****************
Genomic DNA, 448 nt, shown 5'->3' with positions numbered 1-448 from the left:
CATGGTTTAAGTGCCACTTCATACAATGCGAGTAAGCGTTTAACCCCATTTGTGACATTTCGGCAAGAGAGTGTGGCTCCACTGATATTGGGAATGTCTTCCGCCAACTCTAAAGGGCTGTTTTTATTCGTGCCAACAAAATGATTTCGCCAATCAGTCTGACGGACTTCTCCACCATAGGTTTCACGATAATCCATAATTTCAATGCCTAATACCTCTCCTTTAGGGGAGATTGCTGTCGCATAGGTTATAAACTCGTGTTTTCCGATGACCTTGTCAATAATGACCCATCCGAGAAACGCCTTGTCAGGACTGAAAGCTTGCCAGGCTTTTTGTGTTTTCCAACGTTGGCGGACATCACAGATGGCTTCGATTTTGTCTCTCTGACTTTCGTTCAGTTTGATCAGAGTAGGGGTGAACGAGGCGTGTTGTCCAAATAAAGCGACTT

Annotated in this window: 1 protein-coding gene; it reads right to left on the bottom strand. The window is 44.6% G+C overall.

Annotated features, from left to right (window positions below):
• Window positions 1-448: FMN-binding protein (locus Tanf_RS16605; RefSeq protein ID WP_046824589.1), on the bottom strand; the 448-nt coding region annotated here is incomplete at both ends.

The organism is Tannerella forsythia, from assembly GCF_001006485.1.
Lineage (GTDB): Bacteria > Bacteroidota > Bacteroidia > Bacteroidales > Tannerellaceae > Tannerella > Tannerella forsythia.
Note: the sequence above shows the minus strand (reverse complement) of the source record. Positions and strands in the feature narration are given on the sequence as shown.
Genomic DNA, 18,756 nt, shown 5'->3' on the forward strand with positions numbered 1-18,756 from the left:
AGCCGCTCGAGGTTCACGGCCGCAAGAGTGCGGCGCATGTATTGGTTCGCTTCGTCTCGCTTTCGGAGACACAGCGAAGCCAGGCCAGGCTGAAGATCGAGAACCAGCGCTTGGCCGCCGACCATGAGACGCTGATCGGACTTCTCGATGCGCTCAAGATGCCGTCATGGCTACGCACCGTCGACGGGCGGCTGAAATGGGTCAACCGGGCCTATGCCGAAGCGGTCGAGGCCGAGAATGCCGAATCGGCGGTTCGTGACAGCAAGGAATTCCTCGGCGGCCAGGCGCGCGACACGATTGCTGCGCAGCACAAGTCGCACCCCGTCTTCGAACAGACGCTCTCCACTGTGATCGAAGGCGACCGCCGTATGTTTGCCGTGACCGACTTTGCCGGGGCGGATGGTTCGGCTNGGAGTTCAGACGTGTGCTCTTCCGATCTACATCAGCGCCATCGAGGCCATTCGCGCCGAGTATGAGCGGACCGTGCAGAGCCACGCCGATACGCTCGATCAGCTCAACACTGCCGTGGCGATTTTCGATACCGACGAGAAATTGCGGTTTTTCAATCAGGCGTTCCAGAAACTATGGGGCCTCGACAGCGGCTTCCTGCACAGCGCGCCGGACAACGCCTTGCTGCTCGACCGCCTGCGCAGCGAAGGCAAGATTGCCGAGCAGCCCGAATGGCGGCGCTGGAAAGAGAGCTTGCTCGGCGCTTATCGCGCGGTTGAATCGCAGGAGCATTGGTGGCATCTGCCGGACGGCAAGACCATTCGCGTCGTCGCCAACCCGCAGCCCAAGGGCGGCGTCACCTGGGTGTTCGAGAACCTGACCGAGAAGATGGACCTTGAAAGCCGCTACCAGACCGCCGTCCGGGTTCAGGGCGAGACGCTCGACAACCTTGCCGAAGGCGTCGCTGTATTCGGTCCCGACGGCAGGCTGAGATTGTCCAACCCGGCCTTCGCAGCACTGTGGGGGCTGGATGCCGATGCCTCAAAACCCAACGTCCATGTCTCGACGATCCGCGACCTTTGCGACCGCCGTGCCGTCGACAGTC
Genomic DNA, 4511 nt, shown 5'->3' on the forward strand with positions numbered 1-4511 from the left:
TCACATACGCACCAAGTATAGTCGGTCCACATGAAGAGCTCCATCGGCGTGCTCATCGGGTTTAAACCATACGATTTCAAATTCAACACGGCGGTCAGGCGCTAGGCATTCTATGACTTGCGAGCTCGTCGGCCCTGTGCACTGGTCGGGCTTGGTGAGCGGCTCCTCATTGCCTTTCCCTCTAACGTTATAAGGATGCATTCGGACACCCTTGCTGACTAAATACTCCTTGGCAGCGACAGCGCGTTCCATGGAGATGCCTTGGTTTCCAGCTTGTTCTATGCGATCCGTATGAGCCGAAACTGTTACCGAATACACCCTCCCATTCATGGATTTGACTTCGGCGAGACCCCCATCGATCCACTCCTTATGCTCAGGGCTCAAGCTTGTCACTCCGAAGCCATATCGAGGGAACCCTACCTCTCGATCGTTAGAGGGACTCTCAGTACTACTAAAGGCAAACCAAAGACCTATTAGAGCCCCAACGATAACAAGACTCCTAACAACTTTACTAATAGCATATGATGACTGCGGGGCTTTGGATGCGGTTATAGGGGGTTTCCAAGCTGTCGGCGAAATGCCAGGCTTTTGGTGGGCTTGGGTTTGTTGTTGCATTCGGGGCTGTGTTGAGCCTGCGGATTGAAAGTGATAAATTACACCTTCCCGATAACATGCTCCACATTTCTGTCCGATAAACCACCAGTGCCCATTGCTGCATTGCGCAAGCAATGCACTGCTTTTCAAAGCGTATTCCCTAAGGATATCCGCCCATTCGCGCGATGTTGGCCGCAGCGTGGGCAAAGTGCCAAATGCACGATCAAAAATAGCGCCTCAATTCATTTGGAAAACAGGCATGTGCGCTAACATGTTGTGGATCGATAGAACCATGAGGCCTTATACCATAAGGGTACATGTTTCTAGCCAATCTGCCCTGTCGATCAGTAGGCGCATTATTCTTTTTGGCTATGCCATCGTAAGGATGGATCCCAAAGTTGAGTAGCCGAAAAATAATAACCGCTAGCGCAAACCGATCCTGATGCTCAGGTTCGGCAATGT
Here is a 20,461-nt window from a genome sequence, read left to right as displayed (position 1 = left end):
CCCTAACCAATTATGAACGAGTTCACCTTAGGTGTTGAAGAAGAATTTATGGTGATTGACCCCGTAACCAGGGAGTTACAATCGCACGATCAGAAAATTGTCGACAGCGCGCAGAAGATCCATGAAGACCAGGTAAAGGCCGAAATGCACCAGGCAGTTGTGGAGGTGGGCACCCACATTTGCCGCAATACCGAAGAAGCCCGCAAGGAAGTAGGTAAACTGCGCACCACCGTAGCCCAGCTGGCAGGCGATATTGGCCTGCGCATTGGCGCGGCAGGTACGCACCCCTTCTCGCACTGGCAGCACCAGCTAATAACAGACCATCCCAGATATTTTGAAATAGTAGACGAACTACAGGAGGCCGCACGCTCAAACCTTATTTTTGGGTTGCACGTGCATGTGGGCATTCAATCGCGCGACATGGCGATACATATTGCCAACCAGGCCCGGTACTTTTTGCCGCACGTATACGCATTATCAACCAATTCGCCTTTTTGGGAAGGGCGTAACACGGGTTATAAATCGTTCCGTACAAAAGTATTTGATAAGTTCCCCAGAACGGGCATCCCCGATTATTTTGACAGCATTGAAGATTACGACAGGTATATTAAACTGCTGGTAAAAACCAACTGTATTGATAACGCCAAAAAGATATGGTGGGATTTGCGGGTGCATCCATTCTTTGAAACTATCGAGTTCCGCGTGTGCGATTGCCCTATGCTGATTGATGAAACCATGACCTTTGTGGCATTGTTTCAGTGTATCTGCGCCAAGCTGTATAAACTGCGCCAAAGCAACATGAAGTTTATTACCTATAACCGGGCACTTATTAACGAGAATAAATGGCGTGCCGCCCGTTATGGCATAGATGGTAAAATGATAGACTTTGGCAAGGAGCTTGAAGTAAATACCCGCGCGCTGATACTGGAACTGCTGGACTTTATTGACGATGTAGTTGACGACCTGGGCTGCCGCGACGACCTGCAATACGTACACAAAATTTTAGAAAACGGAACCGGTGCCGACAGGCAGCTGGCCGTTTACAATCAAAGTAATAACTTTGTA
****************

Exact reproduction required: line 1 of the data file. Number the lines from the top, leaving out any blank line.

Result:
Genomic DNA, 448 nt, shown 5'->3' with positions numbered 1-448 from the left: